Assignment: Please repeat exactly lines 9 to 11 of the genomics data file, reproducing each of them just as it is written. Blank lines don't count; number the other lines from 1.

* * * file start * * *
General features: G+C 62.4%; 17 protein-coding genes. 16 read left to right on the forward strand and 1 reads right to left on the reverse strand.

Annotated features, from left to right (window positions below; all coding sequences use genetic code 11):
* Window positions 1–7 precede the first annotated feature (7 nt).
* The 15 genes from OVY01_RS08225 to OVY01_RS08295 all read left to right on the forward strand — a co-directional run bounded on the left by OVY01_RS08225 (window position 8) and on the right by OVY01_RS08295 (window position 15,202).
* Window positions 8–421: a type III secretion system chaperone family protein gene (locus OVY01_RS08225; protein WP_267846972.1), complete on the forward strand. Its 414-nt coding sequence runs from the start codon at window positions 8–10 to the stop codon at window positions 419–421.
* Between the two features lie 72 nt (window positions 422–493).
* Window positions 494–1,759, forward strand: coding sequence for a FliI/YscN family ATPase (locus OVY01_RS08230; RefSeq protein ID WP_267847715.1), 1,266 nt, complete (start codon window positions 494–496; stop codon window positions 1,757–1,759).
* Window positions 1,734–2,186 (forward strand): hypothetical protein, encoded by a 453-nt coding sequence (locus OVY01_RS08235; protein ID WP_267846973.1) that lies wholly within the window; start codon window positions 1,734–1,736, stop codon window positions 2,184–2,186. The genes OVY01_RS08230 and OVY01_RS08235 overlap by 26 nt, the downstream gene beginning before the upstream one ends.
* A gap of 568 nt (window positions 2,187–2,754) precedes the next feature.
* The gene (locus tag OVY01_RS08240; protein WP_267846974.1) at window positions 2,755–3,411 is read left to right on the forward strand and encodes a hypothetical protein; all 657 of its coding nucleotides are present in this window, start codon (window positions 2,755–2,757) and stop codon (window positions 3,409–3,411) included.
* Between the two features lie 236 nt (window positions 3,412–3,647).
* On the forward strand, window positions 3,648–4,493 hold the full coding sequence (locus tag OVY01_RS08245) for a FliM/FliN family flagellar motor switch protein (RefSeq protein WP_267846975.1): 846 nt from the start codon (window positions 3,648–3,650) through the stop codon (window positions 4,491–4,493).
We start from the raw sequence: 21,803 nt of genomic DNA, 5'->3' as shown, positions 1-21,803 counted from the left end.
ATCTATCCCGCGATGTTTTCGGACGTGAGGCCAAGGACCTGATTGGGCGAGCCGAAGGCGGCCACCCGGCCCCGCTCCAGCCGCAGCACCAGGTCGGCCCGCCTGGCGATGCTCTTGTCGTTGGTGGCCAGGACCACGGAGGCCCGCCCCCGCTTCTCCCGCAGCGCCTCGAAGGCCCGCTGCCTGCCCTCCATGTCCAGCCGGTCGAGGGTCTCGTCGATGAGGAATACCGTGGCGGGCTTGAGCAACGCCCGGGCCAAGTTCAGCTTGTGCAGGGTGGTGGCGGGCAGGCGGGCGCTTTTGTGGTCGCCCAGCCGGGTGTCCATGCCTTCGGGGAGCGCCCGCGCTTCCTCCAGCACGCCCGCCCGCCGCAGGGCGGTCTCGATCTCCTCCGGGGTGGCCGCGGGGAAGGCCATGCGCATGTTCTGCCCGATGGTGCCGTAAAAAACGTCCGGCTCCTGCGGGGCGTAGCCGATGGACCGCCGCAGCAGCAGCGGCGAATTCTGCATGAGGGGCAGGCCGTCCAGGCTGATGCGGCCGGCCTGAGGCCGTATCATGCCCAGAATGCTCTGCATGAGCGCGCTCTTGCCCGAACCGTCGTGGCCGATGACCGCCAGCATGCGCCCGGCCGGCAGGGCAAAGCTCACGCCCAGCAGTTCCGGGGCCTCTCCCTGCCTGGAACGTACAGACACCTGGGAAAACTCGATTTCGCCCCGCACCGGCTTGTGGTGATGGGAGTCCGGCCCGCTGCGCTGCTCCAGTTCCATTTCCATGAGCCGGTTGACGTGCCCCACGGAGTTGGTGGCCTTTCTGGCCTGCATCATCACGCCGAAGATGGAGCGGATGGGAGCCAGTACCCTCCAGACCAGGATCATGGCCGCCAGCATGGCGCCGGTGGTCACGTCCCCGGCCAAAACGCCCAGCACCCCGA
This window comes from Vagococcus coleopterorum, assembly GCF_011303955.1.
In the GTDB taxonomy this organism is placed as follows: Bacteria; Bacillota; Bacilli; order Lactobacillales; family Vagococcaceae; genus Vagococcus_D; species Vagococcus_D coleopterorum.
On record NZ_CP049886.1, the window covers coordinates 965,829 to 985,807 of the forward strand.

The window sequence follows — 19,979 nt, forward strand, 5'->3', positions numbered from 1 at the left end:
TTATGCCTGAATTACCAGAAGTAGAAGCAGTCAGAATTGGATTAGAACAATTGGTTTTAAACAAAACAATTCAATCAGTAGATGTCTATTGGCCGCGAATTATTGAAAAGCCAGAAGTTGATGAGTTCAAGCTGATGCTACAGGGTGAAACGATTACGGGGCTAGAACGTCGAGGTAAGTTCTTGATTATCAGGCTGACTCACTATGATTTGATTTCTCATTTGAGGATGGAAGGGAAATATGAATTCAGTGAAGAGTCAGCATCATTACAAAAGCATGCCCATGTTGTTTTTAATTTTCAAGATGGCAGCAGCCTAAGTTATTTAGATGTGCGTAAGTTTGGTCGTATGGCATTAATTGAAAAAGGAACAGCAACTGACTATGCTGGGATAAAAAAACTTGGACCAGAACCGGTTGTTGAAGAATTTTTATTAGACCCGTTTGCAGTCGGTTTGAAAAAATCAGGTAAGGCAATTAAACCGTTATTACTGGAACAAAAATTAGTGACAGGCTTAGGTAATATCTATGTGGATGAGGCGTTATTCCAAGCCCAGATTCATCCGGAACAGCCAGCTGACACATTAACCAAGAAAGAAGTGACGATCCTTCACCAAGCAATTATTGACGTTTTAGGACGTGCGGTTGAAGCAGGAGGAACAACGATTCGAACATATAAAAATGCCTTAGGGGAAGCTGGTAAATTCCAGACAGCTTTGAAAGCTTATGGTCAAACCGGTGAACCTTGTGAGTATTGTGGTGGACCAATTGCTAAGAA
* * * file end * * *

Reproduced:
* A gap of 568 nt (window positions 2,187–2,754) precedes the next feature.
* The gene (locus tag OVY01_RS08240; protein WP_267846974.1) at window positions 2,755–3,411 is read left to right on the forward strand and encodes a hypothetical protein; all 657 of its coding nucleotides are present in this window, start codon (window positions 2,755–2,757) and stop codon (window positions 3,409–3,411) included.
* Between the two features lie 236 nt (window positions 3,412–3,647).